Abolish the family?
In 1930—nearly coincident with his economic encyclical and not for nothing—Pope Pius XI wrote Casti Connubi, an encyclical on Christian marriage and the family that upheld the Church’s teaching on contraception when many people were justifying it in light of the Great Depression. But he also spoke of another sin against the family that seemed appealing to the economically disadvantaged: communism.
He gives as one example “the daily increasing corruption of morals and the unheard of degradation of the family in those lands where communism reigns unchecked.” Pius also cites Pope Leo XIII’s encyclical on Christian marriage written fifty years earlier, which declared that “unless things change, the human family and State have every reason to fear lest they should suffer absolute ruin” (Casti Connubi, 92).
Both popes were repudiating the modern acceptance of divorce and warning how the destruction of the family leads to the destruction of the State because the family is the foundation of the State. But for socialists, a collective State could not exist without the destruction of the family. That’s why The Communist Manifesto declares, “Abolition of the family! Even the most radical [men] flare up at this infamous proposal of the Communists.”
In 1880, Friedrich Engels argued in The Origin of the Family, Private Property, and the State that families bound together in matrimony were a modern invention created for the purpose of consolidating wealth. Wealth could be redistributed only once the family unit was broken apart and dissolved into society as a whole.
The early Soviet revolutionary Leon Trotsky said, “The revolution made a heroic effort to destroy the so-called ‘family hearth’” and replace it with a “complete absorption of the housekeeping functions of the family by institutions of the socialist society.” This absorption included the indoctrination of children in government schools, or as Pope Pius XI described it:
There is a country where the children are actually being torn from the bosom of the family to be formed (or, to speak more accurately, to be deformed and depraved) in godless schools and associations, to irreligion and hatred, according to the theories of advanced socialism; and thus is renewed in a real and more terrible manner the slaughter of the Innocents (Divini Illius Magistri, 73).
Another early Soviet revolutionary, Alexandra Kollontai, said marriage isn’t needed because, through “the collectivism of spirit” as she calls it, “the ‘cold of inner loneliness’ from which people in bourgeois culture have attempted to escape through love and marriage will disappear” (The Stalin Era, 154).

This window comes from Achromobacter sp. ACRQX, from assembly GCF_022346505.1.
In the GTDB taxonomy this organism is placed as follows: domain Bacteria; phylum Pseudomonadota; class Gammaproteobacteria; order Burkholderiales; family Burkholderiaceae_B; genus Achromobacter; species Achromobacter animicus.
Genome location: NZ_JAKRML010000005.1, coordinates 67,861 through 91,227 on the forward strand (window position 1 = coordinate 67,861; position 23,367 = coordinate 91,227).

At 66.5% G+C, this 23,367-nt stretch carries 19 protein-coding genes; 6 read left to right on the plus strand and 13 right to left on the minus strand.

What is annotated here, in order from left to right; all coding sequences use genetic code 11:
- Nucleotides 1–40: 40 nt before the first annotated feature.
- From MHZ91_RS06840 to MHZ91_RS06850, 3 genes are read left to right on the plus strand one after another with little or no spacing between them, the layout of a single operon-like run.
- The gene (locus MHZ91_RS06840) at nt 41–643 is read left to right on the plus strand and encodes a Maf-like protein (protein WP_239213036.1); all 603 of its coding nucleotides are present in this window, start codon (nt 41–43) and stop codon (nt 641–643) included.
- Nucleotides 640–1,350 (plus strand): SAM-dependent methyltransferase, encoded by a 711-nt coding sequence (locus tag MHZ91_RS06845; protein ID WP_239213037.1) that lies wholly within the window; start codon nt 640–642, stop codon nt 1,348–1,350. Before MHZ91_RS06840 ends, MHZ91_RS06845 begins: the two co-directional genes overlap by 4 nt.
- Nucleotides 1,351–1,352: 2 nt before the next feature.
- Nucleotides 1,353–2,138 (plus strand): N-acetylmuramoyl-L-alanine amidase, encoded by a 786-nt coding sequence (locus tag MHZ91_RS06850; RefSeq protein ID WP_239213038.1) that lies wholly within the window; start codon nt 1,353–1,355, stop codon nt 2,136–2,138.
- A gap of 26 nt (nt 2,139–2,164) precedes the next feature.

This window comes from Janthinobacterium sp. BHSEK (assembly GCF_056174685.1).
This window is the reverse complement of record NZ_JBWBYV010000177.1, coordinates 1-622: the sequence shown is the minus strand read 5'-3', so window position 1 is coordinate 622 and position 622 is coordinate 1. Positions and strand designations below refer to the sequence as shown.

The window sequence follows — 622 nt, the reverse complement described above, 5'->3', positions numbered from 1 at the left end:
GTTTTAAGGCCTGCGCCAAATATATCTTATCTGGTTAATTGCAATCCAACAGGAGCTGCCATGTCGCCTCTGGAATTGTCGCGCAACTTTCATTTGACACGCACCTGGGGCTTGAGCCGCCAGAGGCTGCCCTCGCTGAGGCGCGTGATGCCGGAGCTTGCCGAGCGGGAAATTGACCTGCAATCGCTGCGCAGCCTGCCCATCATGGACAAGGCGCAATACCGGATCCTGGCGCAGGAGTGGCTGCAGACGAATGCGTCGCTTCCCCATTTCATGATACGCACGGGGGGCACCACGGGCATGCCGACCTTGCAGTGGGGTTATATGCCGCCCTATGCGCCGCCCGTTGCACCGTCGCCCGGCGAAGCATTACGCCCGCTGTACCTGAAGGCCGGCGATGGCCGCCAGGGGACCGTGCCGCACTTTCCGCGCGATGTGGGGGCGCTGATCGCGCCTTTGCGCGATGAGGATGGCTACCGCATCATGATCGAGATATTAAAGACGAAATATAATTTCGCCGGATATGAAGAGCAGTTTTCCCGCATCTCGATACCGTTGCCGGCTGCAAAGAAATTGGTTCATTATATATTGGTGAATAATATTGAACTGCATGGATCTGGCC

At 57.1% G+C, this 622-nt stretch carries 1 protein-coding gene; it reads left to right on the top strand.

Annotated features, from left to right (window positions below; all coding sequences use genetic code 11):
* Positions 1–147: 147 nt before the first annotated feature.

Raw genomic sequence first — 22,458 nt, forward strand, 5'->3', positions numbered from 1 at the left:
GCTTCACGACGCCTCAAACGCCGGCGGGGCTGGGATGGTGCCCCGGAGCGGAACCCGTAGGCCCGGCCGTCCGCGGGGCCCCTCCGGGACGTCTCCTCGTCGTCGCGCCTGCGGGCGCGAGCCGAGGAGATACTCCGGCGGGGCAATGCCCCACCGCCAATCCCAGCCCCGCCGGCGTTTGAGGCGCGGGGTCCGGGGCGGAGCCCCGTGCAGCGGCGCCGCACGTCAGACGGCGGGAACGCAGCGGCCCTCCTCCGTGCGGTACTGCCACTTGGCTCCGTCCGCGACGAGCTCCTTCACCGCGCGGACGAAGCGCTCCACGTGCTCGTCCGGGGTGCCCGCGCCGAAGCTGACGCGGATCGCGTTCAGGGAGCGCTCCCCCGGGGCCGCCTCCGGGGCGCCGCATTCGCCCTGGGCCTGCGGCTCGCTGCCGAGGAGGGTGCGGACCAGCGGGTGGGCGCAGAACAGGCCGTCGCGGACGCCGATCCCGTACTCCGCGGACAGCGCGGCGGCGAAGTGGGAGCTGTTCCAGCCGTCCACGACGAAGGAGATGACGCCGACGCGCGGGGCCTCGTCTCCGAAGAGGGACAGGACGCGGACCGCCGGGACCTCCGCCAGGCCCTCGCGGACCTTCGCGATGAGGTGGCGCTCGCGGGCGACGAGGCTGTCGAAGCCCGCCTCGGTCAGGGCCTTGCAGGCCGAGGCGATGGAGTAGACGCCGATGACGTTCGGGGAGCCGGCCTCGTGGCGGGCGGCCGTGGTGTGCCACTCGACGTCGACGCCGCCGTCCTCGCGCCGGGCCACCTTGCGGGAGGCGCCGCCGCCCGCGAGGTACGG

It’s no wonder Pope Leo XIII denounced those who “think that the inherent character of marriage can be perverted with impunity; and who, disregarding the sanctity of religion and of the sacrament.” He warned that both private families and public society risked being “miserably driven into that general confusion and overthrow of order which is even now the wicked aim of socialists and communists” (Arcanum, 32).
The intrinsic evil of communism
While moderate socialism should be lauded for its rejection of class warfare, Pius XI points out that it either adopts the same pro-social ideals of Christian social teaching (and is thus a redundant aberration that only confuses things that are not the same) or it “sinks into communism.” If it does the latter, then it is beyond any hope of salvaging because, as the Pope wrote in Divini Redemptoris, “Communism is intrinsically wrong, and no one who would save Christian civilization may collaborate with it in any undertaking whatsoever” (58).
To say that something is intrinsically wrong means that it is never permissible under any circumstances. War can become wrong if it is waged unjustly, but genocide is wrong because it is always wrong to violate an innocent person’s right to life. Likewise, capitalism can become wrong if it allows evils like wage-theft to take place, but it’s not always intrinsically wrong.
Communism, on the other hand, is wrong by its very nature because it violates a person’s right to private property. Instead of respecting people’s freedom to form families and associations for their good, socialists “hold that men are obliged, with respect to the producing of goods, to surrender and subject themselves entirely to society.” Pius explains how this goal naturally leads to oppression:
Indeed, possession of the greatest possible supply of things that serve the advantages of this life is considered of such great importance that the higher goods of man, liberty not excepted, must take a secondary place and even be sacrificed to the demands of the most efficient production of goods (QA 119).